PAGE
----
Ghrelin – the defender of fat. Implications for a target in obesity treatment

Z.R. Patterson, T. Rodrigues, A. Abizaid

Location: Hall F-J
Presentation Time: Sunday, Oct 14, 2012, 3:00 PM – 4:00 PM
See details on OASIS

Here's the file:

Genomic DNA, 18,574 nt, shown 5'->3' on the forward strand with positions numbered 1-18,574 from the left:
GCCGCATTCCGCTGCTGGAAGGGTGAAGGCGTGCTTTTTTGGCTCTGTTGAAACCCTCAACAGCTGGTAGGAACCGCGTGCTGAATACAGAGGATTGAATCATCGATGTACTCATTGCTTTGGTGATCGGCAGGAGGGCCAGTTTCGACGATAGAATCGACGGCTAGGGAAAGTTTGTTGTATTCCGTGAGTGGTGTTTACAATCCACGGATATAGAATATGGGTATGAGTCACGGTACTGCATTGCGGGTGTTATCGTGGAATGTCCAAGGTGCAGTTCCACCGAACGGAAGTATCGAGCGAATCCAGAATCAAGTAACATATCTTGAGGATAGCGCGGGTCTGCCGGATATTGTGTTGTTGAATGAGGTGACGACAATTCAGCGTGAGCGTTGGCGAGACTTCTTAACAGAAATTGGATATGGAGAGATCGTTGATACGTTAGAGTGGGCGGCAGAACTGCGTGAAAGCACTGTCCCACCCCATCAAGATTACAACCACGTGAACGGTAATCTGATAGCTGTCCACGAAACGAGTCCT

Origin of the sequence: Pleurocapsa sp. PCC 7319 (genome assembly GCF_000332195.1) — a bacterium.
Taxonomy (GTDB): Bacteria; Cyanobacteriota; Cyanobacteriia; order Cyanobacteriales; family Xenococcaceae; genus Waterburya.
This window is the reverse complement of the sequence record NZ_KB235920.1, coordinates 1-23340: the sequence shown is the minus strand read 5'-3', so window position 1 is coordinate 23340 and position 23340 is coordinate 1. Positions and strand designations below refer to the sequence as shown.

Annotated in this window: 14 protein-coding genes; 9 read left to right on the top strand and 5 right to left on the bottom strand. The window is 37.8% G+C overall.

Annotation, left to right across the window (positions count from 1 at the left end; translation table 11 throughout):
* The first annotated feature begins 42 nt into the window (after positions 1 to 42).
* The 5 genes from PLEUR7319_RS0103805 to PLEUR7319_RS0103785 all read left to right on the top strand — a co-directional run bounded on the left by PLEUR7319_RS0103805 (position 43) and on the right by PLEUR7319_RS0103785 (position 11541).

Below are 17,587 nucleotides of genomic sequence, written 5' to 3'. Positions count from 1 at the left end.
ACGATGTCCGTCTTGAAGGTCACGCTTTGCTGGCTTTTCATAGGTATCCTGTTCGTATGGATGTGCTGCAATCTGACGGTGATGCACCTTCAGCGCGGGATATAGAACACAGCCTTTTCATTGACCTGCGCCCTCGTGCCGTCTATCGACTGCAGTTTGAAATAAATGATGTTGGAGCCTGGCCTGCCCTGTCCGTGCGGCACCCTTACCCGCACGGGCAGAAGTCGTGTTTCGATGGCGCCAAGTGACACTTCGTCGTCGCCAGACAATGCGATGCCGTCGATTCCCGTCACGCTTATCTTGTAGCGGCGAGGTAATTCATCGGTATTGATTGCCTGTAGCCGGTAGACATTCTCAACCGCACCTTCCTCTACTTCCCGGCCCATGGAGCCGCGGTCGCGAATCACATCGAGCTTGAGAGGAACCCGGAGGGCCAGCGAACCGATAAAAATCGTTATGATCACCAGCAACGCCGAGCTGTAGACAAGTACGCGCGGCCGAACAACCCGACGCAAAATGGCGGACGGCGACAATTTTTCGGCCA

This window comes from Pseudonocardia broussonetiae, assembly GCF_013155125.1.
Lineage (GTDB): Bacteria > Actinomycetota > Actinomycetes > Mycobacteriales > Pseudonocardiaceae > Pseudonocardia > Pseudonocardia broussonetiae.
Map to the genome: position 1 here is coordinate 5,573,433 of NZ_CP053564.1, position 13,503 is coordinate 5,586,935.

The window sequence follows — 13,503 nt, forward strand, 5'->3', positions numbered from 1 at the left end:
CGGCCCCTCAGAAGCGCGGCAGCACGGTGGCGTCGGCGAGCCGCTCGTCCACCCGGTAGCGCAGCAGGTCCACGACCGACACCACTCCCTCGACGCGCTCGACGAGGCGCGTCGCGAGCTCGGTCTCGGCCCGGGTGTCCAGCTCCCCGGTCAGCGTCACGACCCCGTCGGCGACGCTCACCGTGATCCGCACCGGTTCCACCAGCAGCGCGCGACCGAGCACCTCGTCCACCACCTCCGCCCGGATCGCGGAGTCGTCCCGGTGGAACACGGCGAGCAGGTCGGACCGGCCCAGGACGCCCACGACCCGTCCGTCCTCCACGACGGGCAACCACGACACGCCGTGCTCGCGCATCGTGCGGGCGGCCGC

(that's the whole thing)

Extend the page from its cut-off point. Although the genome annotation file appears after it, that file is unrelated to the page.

Chronic activation of the stress response can lead to a number of metabolic disturbances such as obesity, metabolic syndrome, Type II diabetes and cardiovascular disease. The exact mechanisms underlying these metabolic changes are currently uncharacterized. Traditionally, many of these effects have been attributed to the increased levels of circulating glucocorticoids (cortisol in humans and corticosterone in rodents) as a function of hypothalamic pituitary adrenal (HPA) axis hyperactivity. However, recent evidence suggests that the gut derived hormone ghrelin may be a key contributor to the physiological changes generated in response to chronic stress. Ghrelin is a gut-brain peptide that promotes appetite and the accumulation of adipose tissue by encouraging the utilization of carbohydrates as a fuel source, while sparing fat tissue. Interestingly, plasma ghrelin concentrations increase in response to stressful stimuli, and remain elevated following cessation of the stressor. Given that stressful conditions increase plasma ghrelin concentrations while promoting an obesogenic phenotype, we hypothesized that ghrelin signaling plays a key role in the development of metabolic dysfunctions as a consequence of chronic social defeat stress. To this end we conducted a series of experiments wherein ghrelin signaling was interrupted pharmacologically in mice exposed to a chronic social defeat stress paradigm. Results show that the chronic social defeat stress paradigm causes a significant increase in caloric intake that persists throughout the recovery period, in the absence of the stressor. Furthermore, in the presence of ghrelin signaling, chronic social defeat stress promotes a metabolic profile that reflects a preference to breakdown carbohydrates and proteins as a fuel source while sparing fat stores, ultimately leading to increased adiposity. Contrary, when ghrelin signaling is interrupted, stressed animal’s show an attenuated response to changes in caloric intake while continuing to utilize fat as a fuel substrate thereby preventing the accumulation of visceral adipose tissue. Finally, chronic social defeat stress causes changes of hypothalamic gene expression in signaling pathways that regulate mitochondrial fatty acid oxidation, in a ghrelin signaling-dependent fashion. These data suggest that ghrelin signaling mediates the metabolic switch that occurs as a consequence of prolonged stress. In particular, it appears that ghrelin is capable of dictating the real estate from which an organism gathers its energy resources, resulting in phenotypic changes reminiscent of a hypermetabolic state.